With The Book of Mormon play on Broadway and now a Mormon presidential candidate, the media has described this point in time in terms of attention and interest as the “Mormon Moment.” For those of us who are Mormons, customarily encountering misperceptions and misunderstanding, this is an unprecedented opportunity to clarify who we are.

First, a little background. I am reaching a stage in my life where I have been a Mormon longer than not. I grew up with a Catholic father, Protestant mother, and attended a college with a predominantly Jewish student body. I respect all who strive to know God, consistent with our 11th Article of Faith: “We claim the privilege of worshiping Almighty God according to the dictates of our own conscience, and allow all men the same privilege.” Sadly, religious tolerance did not greet Mormons during the early years as they fled from the East to the Midwest and finally settled in what was then Indian Territory but is now Utah, to escape mob violence and persecution.

So who are these people who have been willing to face death rather than forsake their beliefs? Well, first of all Mormons are Christians. Serious Christians! Our official name is The Church of Jesus Christ of Latter-day Saints. As perspective, disciples of Christ have been called saints (lower case). Accordingly, we are followers of Jesus Christ in these latter days.

We are not a church founded by Joseph Smith, but rather the same church that existed during the time of Christ that was restored to this earth and organized in 1830 through Joseph Smith who we consider a latter day prophet. Accordingly, like the first Christian church, ours is led by a prophet and apostles, and exercises priesthood keys that we believe were given to Peter but left the earth after the death of the last apostle in ancient times; only to be restored in these latter days.

Why serious Christians? Being a Mormon is not a casual commitment but rather a way of life. We strive to honor the Sabbath. Sunday is a day for church activities, including a three-hour block for sacrament, Sunday School, and instruction for members of all ages. During the school year, our high school students attend early morning scripture study before their classes.

What active Mormons don’t do on the Sabbath is any form of temporal activity such as spending money or playing sports. While not an issue if required for employment (we have our fair share of professional athletes) young people often face the sports “sacrifice.” It can mean not progressing on teams that expect Sunday participation or missing a number of games on teams with more flexible schedules. To the credit of the coaches, parents, and boys in Wilton who have been teammates with my son Joey in the many sports he plays, there has never been any pressure for him to play on Sunday, and in fact virtually universal support that he stick to his beliefs. I wouldn’t expect less from this wonderful town.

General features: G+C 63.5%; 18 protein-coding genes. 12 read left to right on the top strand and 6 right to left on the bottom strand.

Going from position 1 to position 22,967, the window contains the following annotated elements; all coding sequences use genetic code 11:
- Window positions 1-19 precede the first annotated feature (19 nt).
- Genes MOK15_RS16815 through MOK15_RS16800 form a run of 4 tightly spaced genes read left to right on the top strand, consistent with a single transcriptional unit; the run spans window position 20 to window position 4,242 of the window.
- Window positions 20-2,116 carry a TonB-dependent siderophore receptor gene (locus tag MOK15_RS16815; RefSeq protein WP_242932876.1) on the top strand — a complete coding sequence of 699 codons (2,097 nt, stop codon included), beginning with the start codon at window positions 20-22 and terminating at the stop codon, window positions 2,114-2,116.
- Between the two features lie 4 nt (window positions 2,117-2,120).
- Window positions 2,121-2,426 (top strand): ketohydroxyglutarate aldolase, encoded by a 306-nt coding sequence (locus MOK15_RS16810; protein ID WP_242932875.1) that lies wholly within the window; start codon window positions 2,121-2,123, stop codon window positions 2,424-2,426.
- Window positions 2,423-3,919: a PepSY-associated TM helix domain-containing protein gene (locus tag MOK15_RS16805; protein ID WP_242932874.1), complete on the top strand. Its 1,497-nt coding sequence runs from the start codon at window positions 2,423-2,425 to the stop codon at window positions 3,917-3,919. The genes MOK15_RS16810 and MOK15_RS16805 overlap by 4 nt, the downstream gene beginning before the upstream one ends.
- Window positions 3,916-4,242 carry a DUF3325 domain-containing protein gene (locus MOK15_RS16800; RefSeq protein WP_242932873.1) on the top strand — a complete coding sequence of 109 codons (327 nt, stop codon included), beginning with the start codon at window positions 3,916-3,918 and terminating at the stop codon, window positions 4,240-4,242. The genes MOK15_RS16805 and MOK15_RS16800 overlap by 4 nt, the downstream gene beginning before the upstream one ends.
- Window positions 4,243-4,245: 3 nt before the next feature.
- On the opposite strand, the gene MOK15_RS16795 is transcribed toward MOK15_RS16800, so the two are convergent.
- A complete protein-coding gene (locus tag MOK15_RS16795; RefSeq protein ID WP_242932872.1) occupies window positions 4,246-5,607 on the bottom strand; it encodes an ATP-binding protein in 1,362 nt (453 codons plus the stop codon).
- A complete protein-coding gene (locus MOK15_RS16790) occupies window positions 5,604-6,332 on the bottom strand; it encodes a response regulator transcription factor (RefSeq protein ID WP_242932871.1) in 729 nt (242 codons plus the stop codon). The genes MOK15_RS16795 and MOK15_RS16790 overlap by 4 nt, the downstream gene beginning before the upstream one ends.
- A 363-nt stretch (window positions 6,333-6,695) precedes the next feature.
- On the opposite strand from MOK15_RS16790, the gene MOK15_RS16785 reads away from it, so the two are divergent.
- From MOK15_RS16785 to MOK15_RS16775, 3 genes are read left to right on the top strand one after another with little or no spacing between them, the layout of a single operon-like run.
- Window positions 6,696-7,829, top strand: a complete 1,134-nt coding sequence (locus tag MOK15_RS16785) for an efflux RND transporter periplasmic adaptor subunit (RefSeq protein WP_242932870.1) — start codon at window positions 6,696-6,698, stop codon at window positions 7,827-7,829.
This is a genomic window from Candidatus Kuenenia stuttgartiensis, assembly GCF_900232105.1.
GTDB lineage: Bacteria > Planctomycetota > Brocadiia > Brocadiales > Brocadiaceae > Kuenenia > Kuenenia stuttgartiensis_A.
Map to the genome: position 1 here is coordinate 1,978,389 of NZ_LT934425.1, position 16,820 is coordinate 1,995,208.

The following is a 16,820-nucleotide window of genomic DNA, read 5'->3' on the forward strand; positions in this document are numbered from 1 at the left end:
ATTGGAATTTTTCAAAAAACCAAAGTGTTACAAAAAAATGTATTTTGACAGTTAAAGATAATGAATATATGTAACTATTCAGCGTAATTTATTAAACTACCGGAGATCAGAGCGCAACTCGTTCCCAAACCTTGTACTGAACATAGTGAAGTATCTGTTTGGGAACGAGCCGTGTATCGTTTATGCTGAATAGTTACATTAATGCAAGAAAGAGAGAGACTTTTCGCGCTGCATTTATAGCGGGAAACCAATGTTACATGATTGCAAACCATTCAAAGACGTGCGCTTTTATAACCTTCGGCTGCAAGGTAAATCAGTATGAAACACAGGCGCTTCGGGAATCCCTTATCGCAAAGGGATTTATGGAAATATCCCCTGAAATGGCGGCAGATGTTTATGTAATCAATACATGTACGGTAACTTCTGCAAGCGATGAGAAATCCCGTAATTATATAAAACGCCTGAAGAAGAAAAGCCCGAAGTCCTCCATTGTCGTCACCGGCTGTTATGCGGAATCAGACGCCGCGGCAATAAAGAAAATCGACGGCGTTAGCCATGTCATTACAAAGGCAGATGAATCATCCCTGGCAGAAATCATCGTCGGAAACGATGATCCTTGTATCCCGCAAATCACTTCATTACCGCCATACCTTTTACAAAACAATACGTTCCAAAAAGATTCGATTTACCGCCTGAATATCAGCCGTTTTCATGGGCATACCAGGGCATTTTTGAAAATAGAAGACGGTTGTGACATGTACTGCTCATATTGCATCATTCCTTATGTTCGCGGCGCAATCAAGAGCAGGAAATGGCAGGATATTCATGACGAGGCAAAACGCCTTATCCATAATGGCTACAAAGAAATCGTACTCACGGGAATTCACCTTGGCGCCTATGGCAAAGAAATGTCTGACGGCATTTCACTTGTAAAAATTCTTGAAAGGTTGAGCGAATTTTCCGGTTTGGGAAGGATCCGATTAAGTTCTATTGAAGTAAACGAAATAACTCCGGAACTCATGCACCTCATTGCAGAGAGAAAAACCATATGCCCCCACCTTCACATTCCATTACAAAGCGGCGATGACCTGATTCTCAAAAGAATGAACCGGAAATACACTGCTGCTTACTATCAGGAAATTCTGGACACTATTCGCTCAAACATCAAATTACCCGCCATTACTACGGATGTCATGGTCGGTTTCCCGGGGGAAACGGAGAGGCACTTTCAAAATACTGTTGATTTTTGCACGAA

Active Mormons also tithe their income, and live the “Word of Wisdom,” which means we do not consume alcohol, tobacco or hot drinks (interpreted as coffee and tea). We do so out of obedience, as the health benefits that we now appreciate were less well known when this counsel was received through revelation about 150 years ago.

Mormons strive to be good citizens and good neighbors. We believe in being self-sufficient and there are many programs geared toward staying connected with our brothers and sisters. Believing we are all children of a loving heavenly Father, we seek opportunities to serve within our communities; and on a global basis are celebrated first responders to crisis situations. Because we consider the United States as a blessed land, it is not surprising that Mormons are patriotic and active citizens.

While our Church is scrupulously neutral from a political standpoint, given our conservative values and the fact that Mitt Romney is a Mormon, it’s safe to say that most Mormons lean toward the Republican point of view. But not all. For example Mormon Harry Reid, Senate Majority Leader, is a Democrat. On a more personal level, my wife Deb is vice chair and campaign chair of the Wilton Democratic Town Committee as well as one of the seven members of the Connecticut Electoral College who voted for Barack Obama in 2008.

Oh, and about that play, The Book of Mormon. Our official Church response is: The production may attempt to entertain audiences for an evening, but the Book of Mormon as a volume of scripture will change people’s lives forever by bringing them closer to Christ.

We consider the Book of Mormon to be divine scripture that complements the Bible which we also cherish. If you want a copy to decide for yourself, I’d be glad to send you one.

Why am I a Mormon? Everyone should decide for themselves, but for me it makes me a better person and a better neighbor.

For additional information about Mormons and our beliefs, visit mormonnewsroom.org or mormon.org.

Jack McFadden is a longtime Wilton resident and area director of public affairs for the Church of Jesus Christ of Latter-day Saints. He is happy to answer questions from readers.